9,120 Babies, kids, teens and adults took the reading challenge this summer. And kids read a whopping 72,527 hours total. That means they beat the summer slide and kept their reading skills honed all summer long.
At 1515 SW 10th Avenue, the scene bustled with activity and library customers converged in the physical library building to check out items, attend events, meet and find resources.
- Visitors made 798,452 trips to the library (0.1% increase from 2014)
- Total circulation of our 455,547 items went up1.3% from 2014
- We hosted 8,669 meetings
- We provided library events for over 90,000 people in 2015 (19% increase over 2014)
- We have about 100,000 borrowers
Updates in the stacks
We added an easy-to-browse History Neighborhood to the stacks, thanks to a generous gift from the Redbud Foundation. Now history buffs can lose themselves to the past in one centralized location in the library.
Parking lot repavement
We dusted off our old parking lot in 2015 and replaced it with a brand new, repaved parking lot. Home just got a bit cozier.
Feeding minds, feeding the hungry
Because of education budget cuts, several schools weren't able to remain open during the summer as usual sites for the United States Department of Agriculture (USDA) Summer Meal program. It became apparent to library management and staff that someone would need to step in to help fill that void. In the summer, we served meals at Lowman Hill Elementary and on our Adventuremobile. Later, we moved summer meals to the Edge, and decided to continue being a feeding site for kids in David J's with an afternoon snack program that continues to this day. Kids can now find sustenance for their brains and their stomachs at your library.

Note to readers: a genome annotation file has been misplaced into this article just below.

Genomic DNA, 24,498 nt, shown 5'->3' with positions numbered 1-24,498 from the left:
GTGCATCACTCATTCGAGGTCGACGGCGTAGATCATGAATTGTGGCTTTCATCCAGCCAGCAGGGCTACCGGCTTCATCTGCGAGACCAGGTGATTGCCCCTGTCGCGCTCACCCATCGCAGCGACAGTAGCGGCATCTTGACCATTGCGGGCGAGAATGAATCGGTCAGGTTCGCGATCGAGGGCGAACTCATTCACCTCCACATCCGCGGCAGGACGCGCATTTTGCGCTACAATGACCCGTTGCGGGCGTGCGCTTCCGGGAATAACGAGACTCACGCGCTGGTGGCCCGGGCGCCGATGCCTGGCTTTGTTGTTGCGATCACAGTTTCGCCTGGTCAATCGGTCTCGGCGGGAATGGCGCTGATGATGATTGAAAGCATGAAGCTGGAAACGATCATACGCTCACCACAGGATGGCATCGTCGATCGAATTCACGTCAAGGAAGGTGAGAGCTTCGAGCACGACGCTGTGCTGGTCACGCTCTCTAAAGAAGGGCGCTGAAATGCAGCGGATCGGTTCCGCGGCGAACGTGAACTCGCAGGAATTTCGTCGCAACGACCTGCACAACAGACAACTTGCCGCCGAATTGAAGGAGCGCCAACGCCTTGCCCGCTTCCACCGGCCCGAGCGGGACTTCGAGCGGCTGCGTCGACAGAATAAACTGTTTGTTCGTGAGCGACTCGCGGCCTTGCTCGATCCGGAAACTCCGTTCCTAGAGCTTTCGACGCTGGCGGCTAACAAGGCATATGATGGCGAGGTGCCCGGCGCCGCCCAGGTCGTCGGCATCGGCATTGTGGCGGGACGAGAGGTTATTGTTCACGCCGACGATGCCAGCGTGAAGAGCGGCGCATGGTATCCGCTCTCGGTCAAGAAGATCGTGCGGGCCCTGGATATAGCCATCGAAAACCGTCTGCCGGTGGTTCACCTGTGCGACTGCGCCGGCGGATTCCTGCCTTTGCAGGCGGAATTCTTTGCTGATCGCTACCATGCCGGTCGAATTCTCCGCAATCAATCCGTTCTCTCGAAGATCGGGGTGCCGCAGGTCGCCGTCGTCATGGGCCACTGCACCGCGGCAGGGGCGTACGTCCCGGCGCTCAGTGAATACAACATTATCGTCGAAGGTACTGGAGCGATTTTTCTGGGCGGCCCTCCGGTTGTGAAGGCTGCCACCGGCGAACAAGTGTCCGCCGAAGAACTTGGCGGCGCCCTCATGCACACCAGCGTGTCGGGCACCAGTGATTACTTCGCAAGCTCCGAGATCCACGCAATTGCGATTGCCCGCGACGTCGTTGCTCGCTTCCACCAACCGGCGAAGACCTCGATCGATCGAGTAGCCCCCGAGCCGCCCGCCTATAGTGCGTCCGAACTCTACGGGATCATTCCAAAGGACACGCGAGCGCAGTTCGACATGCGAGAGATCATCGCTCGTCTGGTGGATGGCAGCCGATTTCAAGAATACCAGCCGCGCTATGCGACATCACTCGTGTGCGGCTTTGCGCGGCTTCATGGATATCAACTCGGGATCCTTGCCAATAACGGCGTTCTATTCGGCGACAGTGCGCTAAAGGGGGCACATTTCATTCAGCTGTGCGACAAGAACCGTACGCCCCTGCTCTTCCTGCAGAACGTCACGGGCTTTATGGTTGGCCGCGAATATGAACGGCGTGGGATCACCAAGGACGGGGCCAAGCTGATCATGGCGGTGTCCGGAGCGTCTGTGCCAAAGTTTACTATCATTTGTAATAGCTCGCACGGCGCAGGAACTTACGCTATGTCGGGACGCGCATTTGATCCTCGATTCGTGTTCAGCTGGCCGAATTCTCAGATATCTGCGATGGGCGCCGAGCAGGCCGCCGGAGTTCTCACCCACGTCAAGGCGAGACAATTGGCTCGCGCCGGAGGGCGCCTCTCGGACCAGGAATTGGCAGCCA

You're ravenous for digital materials, and find them on our digital branch, tscpl.org. Total digital circulation has increased 29.2% from 2014 and accounted for 11.8% of all checkouts. That's a lot of downloads!
The library's bullhorn, the bi-monthly publication Library News, was delivered to every household in Shawnee County in 2015. It featured local people, real library users from Topeka schools, organizations and groups. With a year-long focus on educating the public about our digital offerings, Library News and its e-news sister publication, Library News Update, spread the word far and wide that the library is an essential part of your life.
Library customers continued to visit our website in record numbers, to find and place holds on items, check accounts and read up on library news and reviews of the latest hot books.We saw use of the digital branch increase 38%.
Our social media continues to grow, and was particularly successful in April, 2015, when our library went viral internationally with our National Library Week video, "#CheckItOut."
We had a spectacular year, and you have made all the difference. Thank you, Topeka and Shawnee County, for your support.
|Visitors to Library||798,452|
|Reference Questions Answered||259,402|
|Digital Branch Visitors||795,411|
|Fees & Reimbursements||$870,680|
|Grants & State Aid||$73,852|
|Salaries and Benefits||$11,419,626|
|Other Operating Expenses||$2,097,845|
|Programming & Events||$101,185|
David Monical, Chair
Kerry Onstott Storey, Vice-Chair
Melissa Masoner, Secretary
Jennifer Miller, Treasurer
Dr. Julie Swift